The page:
If you lease commercial property to another business, liability for electrical safety may be the last thing on your mind. You’ve got plenty of other issues to deal with, including heating, air conditioning, lighting, and general maintenance. And while you surely care about the safety of your building’s occupants—it’s something that’s easy to take for granted . . . until something happens.
Then you can have a serious problem on your hands. If someone is injured on the job because of faulty electrical work you could be facing huge consequences—especially in today’s litigious environment.
It’s not just lawsuits for personal injury you have to worry about either. If a business isn’t able to perform properly because of an inadequate or unsafe electrical system, you could be on the hook for loss of income as well. So how do you limit your liability—and ensure the safety of your tenants? Here are a few simple steps you can take.
- Perform Regular Inspections: A qualified electrician can test your system for potential overloading, improper wiring, faulty connections, possible hazards, and code violations. Your electrician can then summarize anything that needs to be addressed and provide you with an accurate estimate of what repairs or fixes will cost.
- Install Emergency Lighting: It’s easy to assume that emergency lighting is in place, but you should make sure you have a back-up plan for safe evacuation of tenants if your building’s electric service fails —for whatever reason. Emergency lighting should automatically kick in even during power outages and provide tenants with safe egress. Again, this is something your electrician can set up for you and test on a regular basis.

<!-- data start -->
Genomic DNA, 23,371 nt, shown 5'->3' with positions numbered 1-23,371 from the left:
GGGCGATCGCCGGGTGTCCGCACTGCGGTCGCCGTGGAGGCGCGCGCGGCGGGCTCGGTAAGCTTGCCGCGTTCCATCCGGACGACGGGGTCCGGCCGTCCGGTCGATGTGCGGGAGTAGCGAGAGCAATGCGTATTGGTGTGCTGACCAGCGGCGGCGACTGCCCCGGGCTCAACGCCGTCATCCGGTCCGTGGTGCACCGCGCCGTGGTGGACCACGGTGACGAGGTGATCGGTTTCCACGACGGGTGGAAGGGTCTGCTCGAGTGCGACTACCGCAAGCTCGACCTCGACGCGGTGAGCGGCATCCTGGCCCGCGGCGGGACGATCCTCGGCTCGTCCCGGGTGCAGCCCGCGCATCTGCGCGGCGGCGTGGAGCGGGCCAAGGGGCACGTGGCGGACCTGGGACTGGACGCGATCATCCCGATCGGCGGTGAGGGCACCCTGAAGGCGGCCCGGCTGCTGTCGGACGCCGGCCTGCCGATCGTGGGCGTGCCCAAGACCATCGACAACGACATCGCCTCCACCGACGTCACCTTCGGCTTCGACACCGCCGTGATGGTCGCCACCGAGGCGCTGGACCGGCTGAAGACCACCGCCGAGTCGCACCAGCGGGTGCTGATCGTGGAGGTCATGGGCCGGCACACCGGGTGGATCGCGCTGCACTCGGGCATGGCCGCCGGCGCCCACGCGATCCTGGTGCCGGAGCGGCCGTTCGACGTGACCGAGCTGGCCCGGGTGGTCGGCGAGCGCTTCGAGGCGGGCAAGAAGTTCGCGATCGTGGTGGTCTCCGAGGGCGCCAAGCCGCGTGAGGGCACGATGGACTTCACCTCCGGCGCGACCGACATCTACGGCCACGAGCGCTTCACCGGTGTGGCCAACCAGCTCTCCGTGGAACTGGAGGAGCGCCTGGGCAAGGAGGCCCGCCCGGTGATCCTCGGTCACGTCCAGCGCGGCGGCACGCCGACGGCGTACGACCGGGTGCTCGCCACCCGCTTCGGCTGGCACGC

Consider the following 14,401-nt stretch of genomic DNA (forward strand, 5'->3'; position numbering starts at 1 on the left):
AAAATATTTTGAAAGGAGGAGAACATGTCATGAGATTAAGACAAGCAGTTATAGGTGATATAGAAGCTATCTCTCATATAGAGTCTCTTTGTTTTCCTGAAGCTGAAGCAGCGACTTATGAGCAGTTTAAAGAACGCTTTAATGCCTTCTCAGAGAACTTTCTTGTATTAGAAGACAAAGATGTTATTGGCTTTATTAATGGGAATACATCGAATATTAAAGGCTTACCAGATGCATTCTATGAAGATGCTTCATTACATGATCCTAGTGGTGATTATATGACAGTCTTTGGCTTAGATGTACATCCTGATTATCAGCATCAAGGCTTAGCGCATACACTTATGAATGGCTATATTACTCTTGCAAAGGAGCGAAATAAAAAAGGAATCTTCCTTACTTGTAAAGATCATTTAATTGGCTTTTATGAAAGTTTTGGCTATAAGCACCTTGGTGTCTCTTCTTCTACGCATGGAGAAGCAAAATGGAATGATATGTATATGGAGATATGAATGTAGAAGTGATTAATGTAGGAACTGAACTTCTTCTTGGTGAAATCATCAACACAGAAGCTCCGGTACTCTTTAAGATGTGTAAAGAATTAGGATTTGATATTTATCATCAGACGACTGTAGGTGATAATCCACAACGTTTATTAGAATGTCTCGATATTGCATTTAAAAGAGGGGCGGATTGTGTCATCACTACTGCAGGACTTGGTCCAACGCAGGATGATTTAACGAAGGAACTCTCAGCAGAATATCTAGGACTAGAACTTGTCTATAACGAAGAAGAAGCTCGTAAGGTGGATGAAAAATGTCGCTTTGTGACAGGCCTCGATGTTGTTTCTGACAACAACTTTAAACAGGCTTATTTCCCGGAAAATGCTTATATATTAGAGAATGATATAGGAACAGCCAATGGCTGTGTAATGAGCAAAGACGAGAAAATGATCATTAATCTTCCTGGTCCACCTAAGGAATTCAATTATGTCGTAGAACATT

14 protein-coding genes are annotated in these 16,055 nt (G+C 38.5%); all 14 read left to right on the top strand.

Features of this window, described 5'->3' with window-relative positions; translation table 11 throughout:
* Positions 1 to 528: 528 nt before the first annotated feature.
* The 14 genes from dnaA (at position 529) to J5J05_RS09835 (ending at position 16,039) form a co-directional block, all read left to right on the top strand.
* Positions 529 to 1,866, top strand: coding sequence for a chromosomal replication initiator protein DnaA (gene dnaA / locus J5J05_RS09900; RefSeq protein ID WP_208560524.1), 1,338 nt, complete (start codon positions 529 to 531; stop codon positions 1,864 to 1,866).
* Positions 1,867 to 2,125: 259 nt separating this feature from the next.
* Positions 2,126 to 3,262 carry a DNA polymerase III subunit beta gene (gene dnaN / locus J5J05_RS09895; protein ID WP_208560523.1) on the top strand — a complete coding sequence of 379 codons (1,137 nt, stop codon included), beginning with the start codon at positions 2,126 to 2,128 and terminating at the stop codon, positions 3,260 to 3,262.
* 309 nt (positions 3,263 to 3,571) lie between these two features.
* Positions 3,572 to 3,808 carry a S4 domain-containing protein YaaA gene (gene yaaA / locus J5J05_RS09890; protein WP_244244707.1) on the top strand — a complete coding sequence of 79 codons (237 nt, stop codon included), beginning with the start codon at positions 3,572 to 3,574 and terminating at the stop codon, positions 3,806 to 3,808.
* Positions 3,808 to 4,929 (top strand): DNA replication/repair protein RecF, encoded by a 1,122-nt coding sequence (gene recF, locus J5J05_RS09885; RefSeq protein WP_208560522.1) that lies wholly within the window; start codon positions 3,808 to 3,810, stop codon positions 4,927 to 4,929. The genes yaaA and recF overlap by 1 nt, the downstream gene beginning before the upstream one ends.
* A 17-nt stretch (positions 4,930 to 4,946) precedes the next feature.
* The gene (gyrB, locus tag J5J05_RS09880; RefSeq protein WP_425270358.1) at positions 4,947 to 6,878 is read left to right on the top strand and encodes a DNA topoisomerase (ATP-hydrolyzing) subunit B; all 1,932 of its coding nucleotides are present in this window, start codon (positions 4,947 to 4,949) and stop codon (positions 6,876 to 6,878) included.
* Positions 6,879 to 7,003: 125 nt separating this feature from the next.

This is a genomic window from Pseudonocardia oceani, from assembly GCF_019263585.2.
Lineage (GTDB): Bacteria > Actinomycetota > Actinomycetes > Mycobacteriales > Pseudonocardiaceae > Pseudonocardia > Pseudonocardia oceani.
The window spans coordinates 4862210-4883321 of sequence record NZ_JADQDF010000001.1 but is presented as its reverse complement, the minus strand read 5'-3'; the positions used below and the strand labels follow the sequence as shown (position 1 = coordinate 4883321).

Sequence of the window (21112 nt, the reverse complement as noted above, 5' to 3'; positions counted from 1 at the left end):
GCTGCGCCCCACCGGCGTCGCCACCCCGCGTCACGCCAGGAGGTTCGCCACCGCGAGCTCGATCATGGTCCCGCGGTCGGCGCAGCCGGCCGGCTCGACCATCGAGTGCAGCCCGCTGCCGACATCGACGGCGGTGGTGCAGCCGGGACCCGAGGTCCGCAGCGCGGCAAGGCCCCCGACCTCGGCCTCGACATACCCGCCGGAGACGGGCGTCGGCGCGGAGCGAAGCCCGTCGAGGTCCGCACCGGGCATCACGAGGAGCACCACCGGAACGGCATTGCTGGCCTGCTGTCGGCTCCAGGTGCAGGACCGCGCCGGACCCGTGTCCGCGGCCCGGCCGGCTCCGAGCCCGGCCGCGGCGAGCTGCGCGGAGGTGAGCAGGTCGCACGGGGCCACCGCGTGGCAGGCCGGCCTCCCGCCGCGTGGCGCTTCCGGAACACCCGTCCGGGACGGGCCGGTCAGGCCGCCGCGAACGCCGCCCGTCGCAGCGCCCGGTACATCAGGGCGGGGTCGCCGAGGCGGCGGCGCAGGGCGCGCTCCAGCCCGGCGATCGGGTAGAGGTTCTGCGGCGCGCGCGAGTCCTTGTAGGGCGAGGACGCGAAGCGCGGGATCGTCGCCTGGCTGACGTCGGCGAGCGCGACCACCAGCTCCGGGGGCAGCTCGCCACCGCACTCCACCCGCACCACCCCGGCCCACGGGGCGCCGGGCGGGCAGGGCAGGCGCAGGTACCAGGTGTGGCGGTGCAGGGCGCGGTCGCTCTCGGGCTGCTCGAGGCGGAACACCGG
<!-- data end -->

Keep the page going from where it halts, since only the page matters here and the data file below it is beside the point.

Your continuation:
- Perform Simple Safety Checks Yourself: Sometimes you really don’t need an electrician to perform some safety checks. A good commercial electrical company can bring you up to speed on simple checks you can perform yourself to ensure your safety.
- Set Up Smoke Detectors: Smoke detectors are an inexpensive way to add another layer of safety. And many newer detectors also check for the presence of CO2 as well. Of course they only “detect” when they’re working properly. So even if you have smoke detectors installed make sure they’re tested regularly and powered.
If you’re taking over a new building, or if you’re just not sure about the status of the electrical system in an existing building, it just may make sense to have a certified electrician evaluate your building. It only takes a little time and money to limit a great deal of liability.